Gulfstream has launched its G650 widebody business jet. A new Gulfstream is big news and the G650 looks, well, like a Gulfstream. It looks like a pumped-up G550, but it's all-new, including the type certificate, which will say GVI - sixth in an illustrious line stretching back 50 years to the GI (my favourite).
It's bigger, faster and flies further than the G550 - bigger, faster and further enough for Gulfstream to put the G650 into a different market segment (ULRVLJ - ultra-long range very large jet?) and keep building the G550. But where does all that extra speed (Mach 0.925) and range (7,000nm) come from?
Where's the swoopy wing and radical area ruling? The G650 looks so...Gulfstream.
The G650 will be the fastest civil aircraft flying, squeaking ahead of Cessna's Mach 0.92 Citation X. But the X looks fast - highly swept wing, scuplted fuselage, humongous engines. The G650 looks so...smooth, effortless. It's the wing, I think; it looks deceptively simple.
G650 (aqua) versus G550 (lavender - what's with those colours?)
It's a Gulfstream wing, so there are no leading-edge devices, just lots of area for high lift. And there are no flap track fairings, just lots of span for low drag. There's a bit more sweep, but not too much, and none of the radical contouring you see on, say, a Global Express wing. I like the Global Express wing; it looks so...technical. But there is an elegance to the G650 wing.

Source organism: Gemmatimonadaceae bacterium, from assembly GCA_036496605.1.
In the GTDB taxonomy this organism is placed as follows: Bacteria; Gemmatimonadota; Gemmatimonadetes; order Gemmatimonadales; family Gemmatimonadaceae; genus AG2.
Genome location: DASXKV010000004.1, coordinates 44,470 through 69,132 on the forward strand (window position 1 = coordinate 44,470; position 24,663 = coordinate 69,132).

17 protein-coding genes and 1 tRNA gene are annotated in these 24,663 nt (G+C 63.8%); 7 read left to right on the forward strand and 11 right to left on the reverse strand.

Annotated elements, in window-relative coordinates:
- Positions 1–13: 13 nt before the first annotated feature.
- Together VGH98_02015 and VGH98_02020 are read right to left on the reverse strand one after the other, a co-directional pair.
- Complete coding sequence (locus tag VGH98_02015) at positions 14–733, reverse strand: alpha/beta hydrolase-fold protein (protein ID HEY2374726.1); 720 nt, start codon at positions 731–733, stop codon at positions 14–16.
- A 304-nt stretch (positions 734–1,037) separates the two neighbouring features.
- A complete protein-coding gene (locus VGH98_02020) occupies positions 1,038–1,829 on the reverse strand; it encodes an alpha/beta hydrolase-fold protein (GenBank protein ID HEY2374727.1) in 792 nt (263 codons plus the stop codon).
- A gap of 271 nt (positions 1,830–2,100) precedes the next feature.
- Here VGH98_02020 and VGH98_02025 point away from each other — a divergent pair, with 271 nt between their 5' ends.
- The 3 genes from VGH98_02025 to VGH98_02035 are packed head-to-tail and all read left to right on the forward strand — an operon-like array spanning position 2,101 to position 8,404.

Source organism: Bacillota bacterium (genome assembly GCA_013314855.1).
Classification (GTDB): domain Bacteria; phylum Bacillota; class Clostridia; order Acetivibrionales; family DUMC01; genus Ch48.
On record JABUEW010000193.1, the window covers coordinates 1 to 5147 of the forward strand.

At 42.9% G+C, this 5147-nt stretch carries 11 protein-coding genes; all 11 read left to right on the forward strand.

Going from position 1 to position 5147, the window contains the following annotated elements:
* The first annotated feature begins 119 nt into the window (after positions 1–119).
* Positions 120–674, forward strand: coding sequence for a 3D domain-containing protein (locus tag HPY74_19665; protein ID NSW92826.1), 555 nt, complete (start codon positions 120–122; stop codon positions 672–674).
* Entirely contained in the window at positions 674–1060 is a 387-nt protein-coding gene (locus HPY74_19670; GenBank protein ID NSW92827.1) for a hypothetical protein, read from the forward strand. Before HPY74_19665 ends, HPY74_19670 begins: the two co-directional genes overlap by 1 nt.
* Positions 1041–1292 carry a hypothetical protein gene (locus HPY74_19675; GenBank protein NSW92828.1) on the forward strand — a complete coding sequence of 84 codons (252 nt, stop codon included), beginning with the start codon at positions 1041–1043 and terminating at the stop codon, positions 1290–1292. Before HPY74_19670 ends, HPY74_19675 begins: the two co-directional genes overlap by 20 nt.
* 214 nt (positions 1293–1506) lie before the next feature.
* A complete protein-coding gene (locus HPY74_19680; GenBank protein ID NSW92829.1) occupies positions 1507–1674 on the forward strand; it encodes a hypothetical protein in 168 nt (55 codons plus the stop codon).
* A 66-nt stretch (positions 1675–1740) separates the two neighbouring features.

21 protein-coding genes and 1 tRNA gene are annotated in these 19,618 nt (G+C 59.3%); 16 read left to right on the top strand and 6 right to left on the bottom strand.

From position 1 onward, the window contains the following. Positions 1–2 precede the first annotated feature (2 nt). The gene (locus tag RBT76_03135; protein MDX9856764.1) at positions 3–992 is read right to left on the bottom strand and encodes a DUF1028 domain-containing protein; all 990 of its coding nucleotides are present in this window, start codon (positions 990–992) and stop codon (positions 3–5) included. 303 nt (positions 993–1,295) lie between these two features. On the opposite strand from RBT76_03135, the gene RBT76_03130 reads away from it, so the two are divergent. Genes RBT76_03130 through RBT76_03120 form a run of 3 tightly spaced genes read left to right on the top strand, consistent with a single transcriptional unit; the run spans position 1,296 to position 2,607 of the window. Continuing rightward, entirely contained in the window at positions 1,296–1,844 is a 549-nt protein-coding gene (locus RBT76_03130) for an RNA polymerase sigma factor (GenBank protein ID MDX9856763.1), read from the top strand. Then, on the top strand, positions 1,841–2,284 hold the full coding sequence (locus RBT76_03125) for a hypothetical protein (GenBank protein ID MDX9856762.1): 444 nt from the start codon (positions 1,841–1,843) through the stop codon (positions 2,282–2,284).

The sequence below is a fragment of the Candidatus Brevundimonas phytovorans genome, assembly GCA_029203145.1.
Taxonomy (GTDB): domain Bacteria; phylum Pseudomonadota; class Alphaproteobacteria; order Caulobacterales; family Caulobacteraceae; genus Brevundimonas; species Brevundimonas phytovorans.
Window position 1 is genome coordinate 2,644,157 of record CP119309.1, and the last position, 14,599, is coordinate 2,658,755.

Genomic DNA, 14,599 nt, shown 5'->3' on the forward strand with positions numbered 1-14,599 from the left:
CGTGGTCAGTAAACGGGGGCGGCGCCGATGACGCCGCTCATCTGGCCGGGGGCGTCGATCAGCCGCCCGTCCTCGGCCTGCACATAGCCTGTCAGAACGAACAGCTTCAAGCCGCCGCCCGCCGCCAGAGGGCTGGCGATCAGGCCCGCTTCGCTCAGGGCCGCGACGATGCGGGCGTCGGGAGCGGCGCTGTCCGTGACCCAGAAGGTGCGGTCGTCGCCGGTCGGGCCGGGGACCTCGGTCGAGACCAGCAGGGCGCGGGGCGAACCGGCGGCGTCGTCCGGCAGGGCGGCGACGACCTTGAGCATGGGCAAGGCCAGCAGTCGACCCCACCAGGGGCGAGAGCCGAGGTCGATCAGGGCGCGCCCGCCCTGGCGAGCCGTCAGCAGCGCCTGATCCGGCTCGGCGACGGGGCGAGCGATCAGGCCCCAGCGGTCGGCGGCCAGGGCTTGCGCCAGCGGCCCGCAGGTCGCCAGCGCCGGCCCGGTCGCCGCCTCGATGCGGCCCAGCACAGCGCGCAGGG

Gulfstream's Pres Henne says that, compared to the G550 wing, peak aerodynamic efficiency (ML/D*) has been improved by 8% and pushed out by 0.055 Mach to M0.855 - enough to make the G650 as efficient at M0.90 as the G550 is at M0.80. And Henne expects the G650 to spend a lot of its time at around M0.90.
Something that is very familiar about the new aircraft is its imposing stance on the ground, but the tail has been lowered to reduce the rake of the fuselage and bring the aft baggage door closer to the ground to make loading easier. The G650's design might not be ground-breaking, but is most definitely a Gulfstream.
*ML/D - Mach number x lift/drag ratio